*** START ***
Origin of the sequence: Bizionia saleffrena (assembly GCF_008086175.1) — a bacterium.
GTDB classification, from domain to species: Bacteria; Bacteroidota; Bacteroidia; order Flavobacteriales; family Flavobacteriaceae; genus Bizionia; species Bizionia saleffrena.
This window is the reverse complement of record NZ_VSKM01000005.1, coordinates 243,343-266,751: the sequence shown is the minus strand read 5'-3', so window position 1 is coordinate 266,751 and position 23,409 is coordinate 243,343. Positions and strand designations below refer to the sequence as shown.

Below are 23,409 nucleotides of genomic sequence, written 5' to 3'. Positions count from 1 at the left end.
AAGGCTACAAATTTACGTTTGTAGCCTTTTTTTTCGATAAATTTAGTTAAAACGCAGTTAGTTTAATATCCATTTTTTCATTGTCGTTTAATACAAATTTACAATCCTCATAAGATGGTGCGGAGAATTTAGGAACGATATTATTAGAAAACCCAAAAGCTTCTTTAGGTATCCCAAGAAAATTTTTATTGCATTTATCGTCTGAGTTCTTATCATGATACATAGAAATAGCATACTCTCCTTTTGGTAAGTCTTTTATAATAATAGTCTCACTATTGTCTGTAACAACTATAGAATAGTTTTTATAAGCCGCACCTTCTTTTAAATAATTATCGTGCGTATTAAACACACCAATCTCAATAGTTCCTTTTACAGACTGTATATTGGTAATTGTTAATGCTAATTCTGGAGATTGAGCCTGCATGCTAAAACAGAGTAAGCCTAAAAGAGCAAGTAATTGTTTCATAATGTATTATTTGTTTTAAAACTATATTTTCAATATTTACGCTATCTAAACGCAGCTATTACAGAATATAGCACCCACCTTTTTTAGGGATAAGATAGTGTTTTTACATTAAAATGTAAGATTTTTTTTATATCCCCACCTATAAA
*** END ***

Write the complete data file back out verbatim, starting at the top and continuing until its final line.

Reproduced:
Origin of the sequence: Bizionia saleffrena (assembly GCF_008086175.1) — a bacterium.
GTDB classification, from domain to species: Bacteria; Bacteroidota; Bacteroidia; order Flavobacteriales; family Flavobacteriaceae; genus Bizionia; species Bizionia saleffrena.
This window is the reverse complement of record NZ_VSKM01000005.1, coordinates 243,343-266,751: the sequence shown is the minus strand read 5'-3', so window position 1 is coordinate 266,751 and position 23,409 is coordinate 243,343. Positions and strand designations below refer to the sequence as shown.

Below are 23,409 nucleotides of genomic sequence, written 5' to 3'. Positions count from 1 at the left end.
AAGGCTACAAATTTACGTTTGTAGCCTTTTTTTTCGATAAATTTAGTTAAAACGCAGTTAGTTTAATATCCATTTTTTCATTGTCGTTTAATACAAATTTACAATCCTCATAAGATGGTGCGGAGAATTTAGGAACGATATTATTAGAAAACCCAAAAGCTTCTTTAGGTATCCCAAGAAAATTTTTATTGCATTTATCGTCTGAGTTCTTATCATGATACATAGAAATAGCATACTCTCCTTTTGGTAAGTCTTTTATAATAATAGTCTCACTATTGTCTGTAACAACTATAGAATAGTTTTTATAAGCCGCACCTTCTTTTAAATAATTATCGTGCGTATTAAACACACCAATCTCAATAGTTCCTTTTACAGACTGTATATTGGTAATTGTTAATGCTAATTCTGGAGATTGAGCCTGCATGCTAAAACAGAGTAAGCCTAAAAGAGCAAGTAATTGTTTCATAATGTATTATTTGTTTTAAAACTATATTTTCAATATTTACGCTATCTAAACGCAGCTATTACAGAATATAGCACCCACCTTTTTTAGGGATAAGATAGTGTTTTTACATTAAAATGTAAGATTTTTTTTATATCCCCACCTATAAA